Thursday, December 15, 2005

Christianity and Teenagers

ABC has a story today on Christianity and teenagers. Here are some excerpts:

Since when did being a Christian teen become so cool?

"The day of the Christian kid being viewed as a nerd are long gone," said Bill Graening, the director of the Alive Festival, a three-day Christian music festival held each summer in Ohio that draws up to 20,000 people a day.

At least 80 percent of U.S. teens between the ages of 13 and 17 identify themselves as religious, with the majority identifying as Christian, according to the National Study on Youth and Religion, a six-year project funded by the Lilly Endowment....

Being devoutly religious doesn't preclude being edgy, say many Christian teens. Andrea Machlan, 17, of Fort Wayne, Ind., is a devout Christian but also part of what she calls the "hard-core scene." She and her friends are into tattoos, piercings and heavy-rock music.

"A lot of those lines are really blurred between Christian and non-Christian," she said, especially when it comes to music. Machlan says she and her group of friends are open to all sorts of people....

"Companies are seeing the size of the youth evangelical market growing, with growing disposable income, growing education," Schofield-Clark said. "They're seeing the evangelical Christian market as a viable market."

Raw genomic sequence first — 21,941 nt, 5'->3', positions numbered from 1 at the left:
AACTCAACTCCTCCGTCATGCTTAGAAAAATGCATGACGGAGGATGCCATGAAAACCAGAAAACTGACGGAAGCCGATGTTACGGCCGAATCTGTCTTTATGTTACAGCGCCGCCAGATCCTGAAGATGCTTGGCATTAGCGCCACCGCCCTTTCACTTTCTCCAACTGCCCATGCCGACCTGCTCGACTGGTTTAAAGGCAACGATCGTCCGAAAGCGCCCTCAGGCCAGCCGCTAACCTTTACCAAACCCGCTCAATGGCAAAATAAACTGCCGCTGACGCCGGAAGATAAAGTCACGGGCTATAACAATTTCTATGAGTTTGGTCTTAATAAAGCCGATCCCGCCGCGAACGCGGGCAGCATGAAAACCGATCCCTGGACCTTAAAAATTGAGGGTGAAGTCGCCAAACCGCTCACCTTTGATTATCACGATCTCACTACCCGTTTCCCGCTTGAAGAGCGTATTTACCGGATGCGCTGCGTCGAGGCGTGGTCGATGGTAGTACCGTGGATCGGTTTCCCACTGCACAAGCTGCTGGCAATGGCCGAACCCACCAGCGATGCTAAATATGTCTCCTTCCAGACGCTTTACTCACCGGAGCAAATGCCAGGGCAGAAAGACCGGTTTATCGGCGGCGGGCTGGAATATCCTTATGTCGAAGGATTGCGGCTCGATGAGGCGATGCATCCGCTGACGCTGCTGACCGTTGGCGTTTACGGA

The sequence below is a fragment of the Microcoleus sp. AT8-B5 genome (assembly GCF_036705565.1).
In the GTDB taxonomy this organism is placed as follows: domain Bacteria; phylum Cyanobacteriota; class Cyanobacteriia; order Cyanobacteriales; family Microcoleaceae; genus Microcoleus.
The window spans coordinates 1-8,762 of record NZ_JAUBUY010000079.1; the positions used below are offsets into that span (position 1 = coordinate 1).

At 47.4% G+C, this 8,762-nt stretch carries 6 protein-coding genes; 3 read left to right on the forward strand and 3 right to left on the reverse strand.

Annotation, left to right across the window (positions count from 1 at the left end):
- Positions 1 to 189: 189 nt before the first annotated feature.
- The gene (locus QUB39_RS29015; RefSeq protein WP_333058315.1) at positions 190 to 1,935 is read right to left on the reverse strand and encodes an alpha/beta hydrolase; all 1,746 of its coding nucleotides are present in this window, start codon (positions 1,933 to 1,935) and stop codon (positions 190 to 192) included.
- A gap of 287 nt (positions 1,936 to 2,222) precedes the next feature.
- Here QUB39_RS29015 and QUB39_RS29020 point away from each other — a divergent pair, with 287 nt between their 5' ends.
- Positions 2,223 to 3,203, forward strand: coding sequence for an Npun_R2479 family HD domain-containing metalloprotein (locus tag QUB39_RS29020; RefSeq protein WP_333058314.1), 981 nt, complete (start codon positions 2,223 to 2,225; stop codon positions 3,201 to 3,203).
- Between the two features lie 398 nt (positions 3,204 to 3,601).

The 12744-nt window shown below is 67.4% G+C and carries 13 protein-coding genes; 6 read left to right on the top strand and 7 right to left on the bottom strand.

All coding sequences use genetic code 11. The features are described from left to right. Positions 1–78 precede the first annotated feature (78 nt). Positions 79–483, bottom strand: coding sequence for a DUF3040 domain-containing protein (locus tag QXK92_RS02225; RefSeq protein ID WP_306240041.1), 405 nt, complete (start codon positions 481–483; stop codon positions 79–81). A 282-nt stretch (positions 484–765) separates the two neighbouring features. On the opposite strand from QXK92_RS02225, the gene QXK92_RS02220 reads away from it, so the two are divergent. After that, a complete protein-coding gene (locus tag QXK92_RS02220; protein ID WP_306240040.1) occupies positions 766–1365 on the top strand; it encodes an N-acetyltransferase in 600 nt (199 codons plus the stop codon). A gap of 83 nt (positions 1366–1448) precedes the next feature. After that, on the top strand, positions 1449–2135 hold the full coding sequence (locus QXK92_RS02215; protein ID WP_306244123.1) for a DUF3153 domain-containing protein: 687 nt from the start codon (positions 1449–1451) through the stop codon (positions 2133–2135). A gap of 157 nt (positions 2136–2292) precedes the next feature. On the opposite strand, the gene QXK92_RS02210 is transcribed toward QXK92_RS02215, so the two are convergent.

Thankfully, the article also quotes somebody whose sentiments are closer to mine:

Chanon Ross is a youth minister in Naperville, Ill., a suburb of Chicago, who recently wrote an article called "Jesus Is Not Cool." He says that all the focus on fun and games waters down the real message — and hard work — of following a faith.

While many youth ministries organize trips to Christian music festivals to attract more kids, Ross does not.

"It confuses what it means to follow Jesus. Are you passionate about loving your enemies, or are you really passionate about what you felt at the rock concert?" he said.

Paul Kerr writes:

It might be an interesting exercise to randomly survey our young people coming out of their next emotionally charged rally. Let's ask them if they, like young Timothy, could adhere to Paul's instructions to defend the faith [1 Timothy 1:3-5, 2 Timothy 2:14-19]. Their answers, or perhaps more precisely, bewildered looks, will reflect leaders who have bought into the myth that dumbing down the faith will make it more palatable for our youth. (Christian Research Journal, Volume 23, No. 1, p. 61)